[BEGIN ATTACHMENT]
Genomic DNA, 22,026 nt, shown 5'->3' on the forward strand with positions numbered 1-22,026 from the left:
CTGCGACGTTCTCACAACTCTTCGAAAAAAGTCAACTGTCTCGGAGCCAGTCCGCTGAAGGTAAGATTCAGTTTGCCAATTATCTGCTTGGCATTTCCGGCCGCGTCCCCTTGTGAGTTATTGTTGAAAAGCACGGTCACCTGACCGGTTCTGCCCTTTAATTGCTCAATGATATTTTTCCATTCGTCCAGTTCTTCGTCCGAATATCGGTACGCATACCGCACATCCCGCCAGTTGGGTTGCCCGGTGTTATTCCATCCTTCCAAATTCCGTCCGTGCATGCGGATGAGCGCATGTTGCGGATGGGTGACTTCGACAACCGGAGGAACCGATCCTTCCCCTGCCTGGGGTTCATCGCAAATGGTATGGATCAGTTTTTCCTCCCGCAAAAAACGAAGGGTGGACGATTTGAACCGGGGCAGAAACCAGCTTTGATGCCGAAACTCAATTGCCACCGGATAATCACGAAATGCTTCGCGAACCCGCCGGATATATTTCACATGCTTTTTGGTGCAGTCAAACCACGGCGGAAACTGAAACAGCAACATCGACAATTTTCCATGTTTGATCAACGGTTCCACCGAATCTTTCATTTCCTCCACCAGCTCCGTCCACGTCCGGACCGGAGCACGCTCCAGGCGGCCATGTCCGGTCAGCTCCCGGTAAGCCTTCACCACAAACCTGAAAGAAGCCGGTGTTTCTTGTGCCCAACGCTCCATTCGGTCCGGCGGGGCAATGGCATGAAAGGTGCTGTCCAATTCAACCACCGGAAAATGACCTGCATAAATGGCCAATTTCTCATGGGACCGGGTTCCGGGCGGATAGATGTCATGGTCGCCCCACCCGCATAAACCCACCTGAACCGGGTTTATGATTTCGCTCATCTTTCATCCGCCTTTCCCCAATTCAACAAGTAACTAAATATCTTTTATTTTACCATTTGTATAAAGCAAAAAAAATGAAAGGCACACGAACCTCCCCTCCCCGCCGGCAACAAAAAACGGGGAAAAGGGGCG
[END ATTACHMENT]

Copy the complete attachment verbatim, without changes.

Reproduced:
Genomic DNA, 22,026 nt, shown 5'->3' on the forward strand with positions numbered 1-22,026 from the left:
CTGCGACGTTCTCACAACTCTTCGAAAAAAGTCAACTGTCTCGGAGCCAGTCCGCTGAAGGTAAGATTCAGTTTGCCAATTATCTGCTTGGCATTTCCGGCCGCGTCCCCTTGTGAGTTATTGTTGAAAAGCACGGTCACCTGACCGGTTCTGCCCTTTAATTGCTCAATGATATTTTTCCATTCGTCCAGTTCTTCGTCCGAATATCGGTACGCATACCGCACATCCCGCCAGTTGGGTTGCCCGGTGTTATTCCATCCTTCCAAATTCCGTCCGTGCATGCGGATGAGCGCATGTTGCGGATGGGTGACTTCGACAACCGGAGGAACCGATCCTTCCCCTGCCTGGGGTTCATCGCAAATGGTATGGATCAGTTTTTCCTCCCGCAAAAAACGAAGGGTGGACGATTTGAACCGGGGCAGAAACCAGCTTTGATGCCGAAACTCAATTGCCACCGGATAATCACGAAATGCTTCGCGAACCCGCCGGATATATTTCACATGCTTTTTGGTGCAGTCAAACCACGGCGGAAACTGAAACAGCAACATCGACAATTTTCCATGTTTGATCAACGGTTCCACCGAATCTTTCATTTCCTCCACCAGCTCCGTCCACGTCCGGACCGGAGCACGCTCCAGGCGGCCATGTCCGGTCAGCTCCCGGTAAGCCTTCACCACAAACCTGAAAGAAGCCGGTGTTTCTTGTGCCCAACGCTCCATTCGGTCCGGCGGGGCAATGGCATGAAAGGTGCTGTCCAATTCAACCACCGGAAAATGACCTGCATAAATGGCCAATTTCTCATGGGACCGGGTTCCGGGCGGATAGATGTCATGGTCGCCCCACCCGCATAAACCCACCTGAACCGGGTTTATGATTTCGCTCATCTTTCATCCGCCTTTCCCCAATTCAACAAGTAACTAAATATCTTTTATTTTACCATTTGTATAAAGCAAAAAAAATGAAAGGCACACGAACCTCCCCTCCCCGCCGGCAACAAAAAACGGGGAAAAGGGGCG